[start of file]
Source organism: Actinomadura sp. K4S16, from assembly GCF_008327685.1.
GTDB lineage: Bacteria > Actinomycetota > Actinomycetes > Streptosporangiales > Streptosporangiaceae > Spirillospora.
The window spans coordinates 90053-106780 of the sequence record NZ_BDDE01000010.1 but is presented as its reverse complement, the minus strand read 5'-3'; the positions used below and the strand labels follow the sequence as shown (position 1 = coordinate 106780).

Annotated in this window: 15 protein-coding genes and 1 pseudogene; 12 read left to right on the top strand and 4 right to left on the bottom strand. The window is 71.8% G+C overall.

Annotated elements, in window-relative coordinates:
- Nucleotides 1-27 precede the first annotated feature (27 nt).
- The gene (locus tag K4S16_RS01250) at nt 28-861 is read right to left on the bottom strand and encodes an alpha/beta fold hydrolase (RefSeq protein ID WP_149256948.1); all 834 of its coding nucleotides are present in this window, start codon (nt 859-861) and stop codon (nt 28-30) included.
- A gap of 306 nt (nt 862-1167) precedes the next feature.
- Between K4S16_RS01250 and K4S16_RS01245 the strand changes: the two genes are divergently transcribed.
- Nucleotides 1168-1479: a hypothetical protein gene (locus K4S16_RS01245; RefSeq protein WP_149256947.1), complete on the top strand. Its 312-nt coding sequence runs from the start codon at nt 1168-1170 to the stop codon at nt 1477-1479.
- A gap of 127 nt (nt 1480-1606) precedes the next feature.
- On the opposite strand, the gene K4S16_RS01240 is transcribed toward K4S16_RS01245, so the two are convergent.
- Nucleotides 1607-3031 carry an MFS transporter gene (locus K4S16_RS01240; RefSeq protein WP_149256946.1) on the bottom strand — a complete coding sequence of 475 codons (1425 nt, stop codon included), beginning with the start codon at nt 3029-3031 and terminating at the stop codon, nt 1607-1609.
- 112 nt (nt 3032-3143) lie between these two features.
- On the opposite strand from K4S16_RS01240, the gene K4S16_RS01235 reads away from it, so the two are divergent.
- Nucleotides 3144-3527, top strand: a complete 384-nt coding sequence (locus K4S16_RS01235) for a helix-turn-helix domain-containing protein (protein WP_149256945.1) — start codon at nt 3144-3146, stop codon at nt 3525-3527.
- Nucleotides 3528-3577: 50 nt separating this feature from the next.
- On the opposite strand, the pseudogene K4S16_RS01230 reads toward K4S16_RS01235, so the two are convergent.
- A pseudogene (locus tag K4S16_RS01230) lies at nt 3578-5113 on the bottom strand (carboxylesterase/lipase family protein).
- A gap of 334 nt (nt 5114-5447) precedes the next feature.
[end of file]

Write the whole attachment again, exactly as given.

Source organism: Actinomadura sp. K4S16, from assembly GCF_008327685.1.
GTDB lineage: Bacteria > Actinomycetota > Actinomycetes > Streptosporangiales > Streptosporangiaceae > Spirillospora.
The window spans coordinates 90053-106780 of the sequence record NZ_BDDE01000010.1 but is presented as its reverse complement, the minus strand read 5'-3'; the positions used below and the strand labels follow the sequence as shown (position 1 = coordinate 106780).

Annotated in this window: 15 protein-coding genes and 1 pseudogene; 12 read left to right on the top strand and 4 right to left on the bottom strand. The window is 71.8% G+C overall.

Annotated elements, in window-relative coordinates:
- Nucleotides 1-27 precede the first annotated feature (27 nt).
- The gene (locus tag K4S16_RS01250) at nt 28-861 is read right to left on the bottom strand and encodes an alpha/beta fold hydrolase (RefSeq protein ID WP_149256948.1); all 834 of its coding nucleotides are present in this window, start codon (nt 859-861) and stop codon (nt 28-30) included.
- A gap of 306 nt (nt 862-1167) precedes the next feature.
- Between K4S16_RS01250 and K4S16_RS01245 the strand changes: the two genes are divergently transcribed.
- Nucleotides 1168-1479: a hypothetical protein gene (locus K4S16_RS01245; RefSeq protein WP_149256947.1), complete on the top strand. Its 312-nt coding sequence runs from the start codon at nt 1168-1170 to the stop codon at nt 1477-1479.
- A gap of 127 nt (nt 1480-1606) precedes the next feature.
- On the opposite strand, the gene K4S16_RS01240 is transcribed toward K4S16_RS01245, so the two are convergent.
- Nucleotides 1607-3031 carry an MFS transporter gene (locus K4S16_RS01240; RefSeq protein WP_149256946.1) on the bottom strand — a complete coding sequence of 475 codons (1425 nt, stop codon included), beginning with the start codon at nt 3029-3031 and terminating at the stop codon, nt 1607-1609.
- 112 nt (nt 3032-3143) lie between these two features.
- On the opposite strand from K4S16_RS01240, the gene K4S16_RS01235 reads away from it, so the two are divergent.
- Nucleotides 3144-3527, top strand: a complete 384-nt coding sequence (locus K4S16_RS01235) for a helix-turn-helix domain-containing protein (protein WP_149256945.1) — start codon at nt 3144-3146, stop codon at nt 3525-3527.
- Nucleotides 3528-3577: 50 nt separating this feature from the next.
- On the opposite strand, the pseudogene K4S16_RS01230 reads toward K4S16_RS01235, so the two are convergent.
- A pseudogene (locus tag K4S16_RS01230) lies at nt 3578-5113 on the bottom strand (carboxylesterase/lipase family protein).
- A gap of 334 nt (nt 5114-5447) precedes the next feature.